The rollout of new, all-lane running smart motorways is being halted until five years of safety data is available, the Department for Transport (DfT) has announced.
In line with the Transport Committee’s most recent recommendations, the rollout of new ALR smart motorways will be paused until a full 5 years’ worth of safety data becomes available for schemes introduced before 2020. After this point, the government will assess the data and make an informed decision on next steps.
In a statement published 12 January 2022, Transport Secretary Grant Shapps said: “During the pause, we will continue to make sure all existing ALR smart motorways are equipped with best-in-class technology and resources and are as safe as they can possibly be.”
This will include investing £390 million to install more than 150 additional emergency areas so drivers have more places to stop if they get into difficulty. This will represent around a 50 percent increase in places to stop by 2025.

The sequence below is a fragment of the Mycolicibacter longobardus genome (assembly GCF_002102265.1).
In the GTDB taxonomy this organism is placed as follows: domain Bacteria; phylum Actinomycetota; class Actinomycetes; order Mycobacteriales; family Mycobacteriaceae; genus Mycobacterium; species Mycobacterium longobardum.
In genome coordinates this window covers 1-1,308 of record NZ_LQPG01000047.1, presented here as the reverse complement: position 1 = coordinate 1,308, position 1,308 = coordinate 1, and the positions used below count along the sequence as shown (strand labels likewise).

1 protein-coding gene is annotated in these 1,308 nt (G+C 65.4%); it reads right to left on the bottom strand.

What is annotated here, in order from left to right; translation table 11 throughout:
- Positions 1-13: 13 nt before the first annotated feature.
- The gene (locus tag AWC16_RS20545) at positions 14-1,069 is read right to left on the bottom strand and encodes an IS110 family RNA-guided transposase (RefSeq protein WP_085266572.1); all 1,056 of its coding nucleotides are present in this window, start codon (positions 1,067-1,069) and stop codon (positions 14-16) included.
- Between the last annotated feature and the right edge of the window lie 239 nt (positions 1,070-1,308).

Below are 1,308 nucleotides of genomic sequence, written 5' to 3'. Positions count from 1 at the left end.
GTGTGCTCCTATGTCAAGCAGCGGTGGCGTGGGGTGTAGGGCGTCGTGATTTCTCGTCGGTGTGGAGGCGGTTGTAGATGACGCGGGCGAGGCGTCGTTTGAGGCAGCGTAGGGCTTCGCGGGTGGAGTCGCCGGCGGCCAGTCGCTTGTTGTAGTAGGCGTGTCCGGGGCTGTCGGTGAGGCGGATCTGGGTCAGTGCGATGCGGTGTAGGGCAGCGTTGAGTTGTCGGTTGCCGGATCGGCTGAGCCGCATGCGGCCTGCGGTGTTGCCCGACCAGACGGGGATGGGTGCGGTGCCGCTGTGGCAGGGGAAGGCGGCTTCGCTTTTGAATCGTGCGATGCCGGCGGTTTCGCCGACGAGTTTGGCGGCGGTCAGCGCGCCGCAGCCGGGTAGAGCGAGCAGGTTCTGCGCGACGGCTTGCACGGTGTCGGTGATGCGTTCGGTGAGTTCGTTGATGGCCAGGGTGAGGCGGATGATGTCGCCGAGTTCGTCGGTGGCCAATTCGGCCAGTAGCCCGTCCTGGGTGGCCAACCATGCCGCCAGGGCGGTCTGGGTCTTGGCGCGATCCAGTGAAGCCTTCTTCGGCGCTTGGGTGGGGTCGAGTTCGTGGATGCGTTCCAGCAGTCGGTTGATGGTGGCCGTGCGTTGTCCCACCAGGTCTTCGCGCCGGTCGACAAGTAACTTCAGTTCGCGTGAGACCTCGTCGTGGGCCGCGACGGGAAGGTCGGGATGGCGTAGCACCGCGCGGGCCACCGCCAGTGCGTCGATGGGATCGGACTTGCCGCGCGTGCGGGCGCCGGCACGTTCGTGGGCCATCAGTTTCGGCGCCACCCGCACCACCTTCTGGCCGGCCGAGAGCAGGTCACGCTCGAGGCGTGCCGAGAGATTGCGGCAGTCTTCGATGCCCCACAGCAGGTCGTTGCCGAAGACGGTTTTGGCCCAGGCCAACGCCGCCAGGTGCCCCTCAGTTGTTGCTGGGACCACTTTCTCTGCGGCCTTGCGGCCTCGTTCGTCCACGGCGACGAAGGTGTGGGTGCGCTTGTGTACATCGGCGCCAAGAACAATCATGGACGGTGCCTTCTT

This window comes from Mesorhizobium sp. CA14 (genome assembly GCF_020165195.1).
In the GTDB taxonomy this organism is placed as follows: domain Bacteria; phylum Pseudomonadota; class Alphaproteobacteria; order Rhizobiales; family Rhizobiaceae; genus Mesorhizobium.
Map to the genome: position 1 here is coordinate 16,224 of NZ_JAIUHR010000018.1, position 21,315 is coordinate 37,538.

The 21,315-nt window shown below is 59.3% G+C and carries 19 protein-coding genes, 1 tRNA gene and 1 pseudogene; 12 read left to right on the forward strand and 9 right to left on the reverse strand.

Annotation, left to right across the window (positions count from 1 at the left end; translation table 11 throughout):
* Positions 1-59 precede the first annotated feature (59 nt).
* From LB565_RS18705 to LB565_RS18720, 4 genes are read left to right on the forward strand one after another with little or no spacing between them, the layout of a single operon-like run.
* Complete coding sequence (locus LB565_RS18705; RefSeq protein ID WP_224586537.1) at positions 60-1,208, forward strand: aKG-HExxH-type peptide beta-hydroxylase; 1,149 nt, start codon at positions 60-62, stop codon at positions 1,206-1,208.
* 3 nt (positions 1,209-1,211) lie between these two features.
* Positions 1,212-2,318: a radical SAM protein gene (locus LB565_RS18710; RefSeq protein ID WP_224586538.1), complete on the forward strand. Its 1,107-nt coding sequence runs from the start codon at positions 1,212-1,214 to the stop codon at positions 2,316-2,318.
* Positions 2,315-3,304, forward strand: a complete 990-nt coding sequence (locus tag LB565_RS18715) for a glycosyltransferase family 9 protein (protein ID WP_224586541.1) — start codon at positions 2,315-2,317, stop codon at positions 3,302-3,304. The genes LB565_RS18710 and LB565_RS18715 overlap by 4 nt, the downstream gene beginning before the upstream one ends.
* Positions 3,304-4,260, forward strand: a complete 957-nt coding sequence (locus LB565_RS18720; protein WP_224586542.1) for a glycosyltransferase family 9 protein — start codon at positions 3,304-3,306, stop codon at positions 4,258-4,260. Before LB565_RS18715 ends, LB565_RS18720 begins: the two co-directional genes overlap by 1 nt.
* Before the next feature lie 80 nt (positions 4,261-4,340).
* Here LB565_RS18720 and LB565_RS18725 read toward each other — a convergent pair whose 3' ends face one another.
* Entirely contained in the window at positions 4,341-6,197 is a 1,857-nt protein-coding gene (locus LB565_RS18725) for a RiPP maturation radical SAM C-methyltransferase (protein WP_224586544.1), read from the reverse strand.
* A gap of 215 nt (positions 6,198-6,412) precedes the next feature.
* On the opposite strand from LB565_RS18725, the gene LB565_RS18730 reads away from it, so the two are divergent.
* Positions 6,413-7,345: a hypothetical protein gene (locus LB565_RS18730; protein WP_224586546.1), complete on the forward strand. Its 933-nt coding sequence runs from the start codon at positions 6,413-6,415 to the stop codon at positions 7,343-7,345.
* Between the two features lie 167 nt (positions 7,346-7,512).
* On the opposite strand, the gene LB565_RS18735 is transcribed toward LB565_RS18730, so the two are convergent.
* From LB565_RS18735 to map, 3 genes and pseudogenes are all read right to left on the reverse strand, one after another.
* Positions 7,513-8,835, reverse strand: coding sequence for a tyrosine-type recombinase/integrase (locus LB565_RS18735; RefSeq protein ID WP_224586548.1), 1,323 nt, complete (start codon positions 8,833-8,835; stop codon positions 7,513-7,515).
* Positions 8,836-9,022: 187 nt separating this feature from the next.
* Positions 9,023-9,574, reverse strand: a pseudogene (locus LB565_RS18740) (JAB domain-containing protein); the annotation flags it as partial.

The Government will also follow the recommendations to:
- pause the conversion of dynamic hard shoulder smart motorways to ALR until the next Road Investment Strategy
- conduct an independent evaluation of the effectiveness of stopped vehicle detection technology
- explore the introduction of the emergency corridor manoeuvre to the Highway Code
- investigate the benefits of health and safety assessments being undertaken by the Office of Rail and Road.
“Taken together, and building on my initial stocktake, these measures will ensure that our roads continue to be among the safest in the world – helping drivers not just to be safe, but crucially, to feel safe and confident when driving,” added Shapps.
Read more: Rollout and safety of smart motorways: government response to the Transport Committee’s third report, 12 January 2022.